People with high IQs are more likely to be genuine, cooperative, charitable and sincere, psychological research finds.
Almost half of the link between having these ‘nice’ traits and a high IQ is down to genetics, the study also found.
That is despite the fact that being nice is not normally linked to higher IQ.
Some people think that being too nice is not advantageous in life.
In fact, people with high IQs are better at working well with other people, other studies have found.
That is why those with high IQs are so essential: without them society would not work.
Along with being agreeable, people who are imaginative, sensitive to their feelings, intellectually curious and seekers of variety also have higher IQs.
These are all facets of another of the five major aspects of personality, called openness to experience.
The conclusions come from a study that included data from 2,488 twins.
All were given tests at age 12 and 18 of intelligence and personality, along with genetic modelling.
The study’s authors explain the results:
“Intelligence as measured by IQ was positively associated with[…]
openness to experience and agreeableness.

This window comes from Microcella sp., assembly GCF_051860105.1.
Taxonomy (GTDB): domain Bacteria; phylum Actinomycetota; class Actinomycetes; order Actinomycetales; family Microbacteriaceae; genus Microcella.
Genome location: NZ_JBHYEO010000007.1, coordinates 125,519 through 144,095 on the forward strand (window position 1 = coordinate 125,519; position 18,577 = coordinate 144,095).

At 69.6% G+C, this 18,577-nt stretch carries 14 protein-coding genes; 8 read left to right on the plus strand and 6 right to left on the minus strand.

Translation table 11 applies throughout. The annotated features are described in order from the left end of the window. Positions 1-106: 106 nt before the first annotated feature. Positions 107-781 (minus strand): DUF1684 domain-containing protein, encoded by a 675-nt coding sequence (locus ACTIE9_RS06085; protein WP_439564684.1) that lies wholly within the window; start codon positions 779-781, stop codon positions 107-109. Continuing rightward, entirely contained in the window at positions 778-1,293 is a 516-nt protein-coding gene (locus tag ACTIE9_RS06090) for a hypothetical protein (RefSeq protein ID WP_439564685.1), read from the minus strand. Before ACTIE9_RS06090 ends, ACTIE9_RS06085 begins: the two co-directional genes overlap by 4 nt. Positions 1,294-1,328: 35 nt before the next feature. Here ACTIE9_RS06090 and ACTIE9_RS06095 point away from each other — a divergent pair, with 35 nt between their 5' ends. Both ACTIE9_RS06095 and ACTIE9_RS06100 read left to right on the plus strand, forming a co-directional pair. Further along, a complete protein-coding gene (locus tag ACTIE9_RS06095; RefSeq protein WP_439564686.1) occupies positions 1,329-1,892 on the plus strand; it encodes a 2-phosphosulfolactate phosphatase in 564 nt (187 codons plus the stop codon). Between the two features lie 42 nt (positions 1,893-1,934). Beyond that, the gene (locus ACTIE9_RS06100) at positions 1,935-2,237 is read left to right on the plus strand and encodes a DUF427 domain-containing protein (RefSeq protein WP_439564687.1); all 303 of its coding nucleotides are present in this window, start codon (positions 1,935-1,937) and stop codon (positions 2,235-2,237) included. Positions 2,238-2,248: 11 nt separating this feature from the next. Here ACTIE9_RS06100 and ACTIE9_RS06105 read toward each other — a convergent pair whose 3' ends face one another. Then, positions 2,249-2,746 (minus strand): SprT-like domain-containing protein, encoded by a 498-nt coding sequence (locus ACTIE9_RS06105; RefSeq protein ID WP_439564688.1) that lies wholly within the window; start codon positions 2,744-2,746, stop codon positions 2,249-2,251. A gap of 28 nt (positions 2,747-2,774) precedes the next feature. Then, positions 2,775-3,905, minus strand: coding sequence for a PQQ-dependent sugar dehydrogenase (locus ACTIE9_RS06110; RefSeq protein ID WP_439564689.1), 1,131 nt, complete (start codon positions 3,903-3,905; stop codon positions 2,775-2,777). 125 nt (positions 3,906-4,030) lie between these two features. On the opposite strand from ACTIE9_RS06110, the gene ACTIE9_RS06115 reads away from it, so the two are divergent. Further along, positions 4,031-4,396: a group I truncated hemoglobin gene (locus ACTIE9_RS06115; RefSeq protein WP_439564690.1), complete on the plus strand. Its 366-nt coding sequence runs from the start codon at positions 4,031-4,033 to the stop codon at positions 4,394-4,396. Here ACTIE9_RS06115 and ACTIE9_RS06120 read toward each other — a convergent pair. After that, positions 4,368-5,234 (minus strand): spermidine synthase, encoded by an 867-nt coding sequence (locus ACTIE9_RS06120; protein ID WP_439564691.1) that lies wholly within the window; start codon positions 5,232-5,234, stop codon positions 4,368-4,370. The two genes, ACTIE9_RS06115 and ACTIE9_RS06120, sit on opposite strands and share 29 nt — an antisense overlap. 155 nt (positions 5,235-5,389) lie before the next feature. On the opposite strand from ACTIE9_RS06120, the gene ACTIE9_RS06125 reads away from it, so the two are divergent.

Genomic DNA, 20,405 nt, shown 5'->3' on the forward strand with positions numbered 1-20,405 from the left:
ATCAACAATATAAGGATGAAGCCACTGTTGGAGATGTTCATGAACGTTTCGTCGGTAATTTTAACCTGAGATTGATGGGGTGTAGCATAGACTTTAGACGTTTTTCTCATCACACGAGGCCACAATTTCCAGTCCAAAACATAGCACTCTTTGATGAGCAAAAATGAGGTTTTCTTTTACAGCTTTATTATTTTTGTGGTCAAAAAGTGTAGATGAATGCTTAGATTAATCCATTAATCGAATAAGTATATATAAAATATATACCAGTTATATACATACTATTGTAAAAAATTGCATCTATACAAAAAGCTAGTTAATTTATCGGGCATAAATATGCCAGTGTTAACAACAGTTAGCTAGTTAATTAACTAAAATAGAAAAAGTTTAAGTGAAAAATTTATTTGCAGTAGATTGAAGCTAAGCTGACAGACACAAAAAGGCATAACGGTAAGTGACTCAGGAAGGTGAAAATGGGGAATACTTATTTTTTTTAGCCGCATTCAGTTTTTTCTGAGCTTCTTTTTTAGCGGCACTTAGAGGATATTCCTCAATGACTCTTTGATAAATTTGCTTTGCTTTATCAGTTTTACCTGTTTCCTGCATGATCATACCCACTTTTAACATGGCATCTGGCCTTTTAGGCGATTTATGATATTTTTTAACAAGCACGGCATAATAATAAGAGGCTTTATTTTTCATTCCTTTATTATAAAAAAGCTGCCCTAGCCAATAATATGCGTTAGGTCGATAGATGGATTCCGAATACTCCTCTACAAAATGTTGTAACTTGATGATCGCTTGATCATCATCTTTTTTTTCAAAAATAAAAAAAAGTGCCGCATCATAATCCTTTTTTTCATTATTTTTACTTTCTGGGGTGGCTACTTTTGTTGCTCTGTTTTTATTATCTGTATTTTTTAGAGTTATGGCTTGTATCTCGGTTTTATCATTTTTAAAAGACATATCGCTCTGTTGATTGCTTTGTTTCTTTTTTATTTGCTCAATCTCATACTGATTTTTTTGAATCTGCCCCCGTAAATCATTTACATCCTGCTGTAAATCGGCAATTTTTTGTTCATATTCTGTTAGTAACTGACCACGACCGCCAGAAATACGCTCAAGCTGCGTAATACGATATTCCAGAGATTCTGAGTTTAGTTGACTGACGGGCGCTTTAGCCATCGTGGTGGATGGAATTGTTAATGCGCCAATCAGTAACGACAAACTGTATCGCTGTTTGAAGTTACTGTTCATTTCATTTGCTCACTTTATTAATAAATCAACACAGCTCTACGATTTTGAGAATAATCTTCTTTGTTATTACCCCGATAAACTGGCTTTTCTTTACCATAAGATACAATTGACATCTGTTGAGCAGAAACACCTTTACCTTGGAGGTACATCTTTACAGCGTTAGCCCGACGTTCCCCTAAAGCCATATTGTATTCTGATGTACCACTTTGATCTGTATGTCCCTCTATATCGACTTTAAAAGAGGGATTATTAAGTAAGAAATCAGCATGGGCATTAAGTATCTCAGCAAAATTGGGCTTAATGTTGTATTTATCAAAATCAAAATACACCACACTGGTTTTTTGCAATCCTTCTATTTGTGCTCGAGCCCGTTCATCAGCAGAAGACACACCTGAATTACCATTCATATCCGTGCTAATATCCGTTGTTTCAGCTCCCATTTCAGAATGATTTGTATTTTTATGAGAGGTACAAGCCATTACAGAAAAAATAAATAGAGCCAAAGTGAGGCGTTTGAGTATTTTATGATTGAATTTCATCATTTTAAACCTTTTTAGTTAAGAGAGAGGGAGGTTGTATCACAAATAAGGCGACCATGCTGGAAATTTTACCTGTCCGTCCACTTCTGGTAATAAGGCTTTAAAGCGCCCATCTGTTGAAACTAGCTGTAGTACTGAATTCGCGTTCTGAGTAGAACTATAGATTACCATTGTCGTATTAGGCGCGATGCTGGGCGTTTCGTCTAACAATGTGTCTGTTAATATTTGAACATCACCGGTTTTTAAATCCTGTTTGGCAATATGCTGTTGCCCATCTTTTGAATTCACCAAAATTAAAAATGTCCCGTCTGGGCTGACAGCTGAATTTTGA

Moderate phenotypic correlations [genetic associations] between agreeableness and IQ were also of interest.
Earlier studies reported small correlations between intelligence and agreeableness.
There have been a few studies on altruistic behavior in young children that found a positive relation with IQ.”
Being cooperative, in particular, may have strong links to higher IQ, the authors write:
“…unique aspects of human cognition are driven by social cooperation.
The cooperative attitudes of the subjects scoring high on agreeableness could therefore be the shared underlying factor in the relationship with IQ.”
About the author
Psychologist, Jeremy Dean, PhD is the founder and author of PsyBlog. He holds a doctorate in psychology from University College London and two other advanced degrees in psychology.
He has been writing about scientific research on PsyBlog since 2004. He is also the author of the book “Making Habits, Breaking Habits” (Da Capo, 2003) and several ebooks:
- Accept Yourself: How to feel a profound sense of warmth and self-compassion
- The Anxiety Plan: 42 Strategies For Worry, Phobias, OCD and Panic
- Spark: 17 Steps That Will Boost Your Motivation For Anything
- Activate: How To Find Joy Again By Changing What You Do
The study was published in the journal Personality and Individual Differences (Bartels et al., 2012).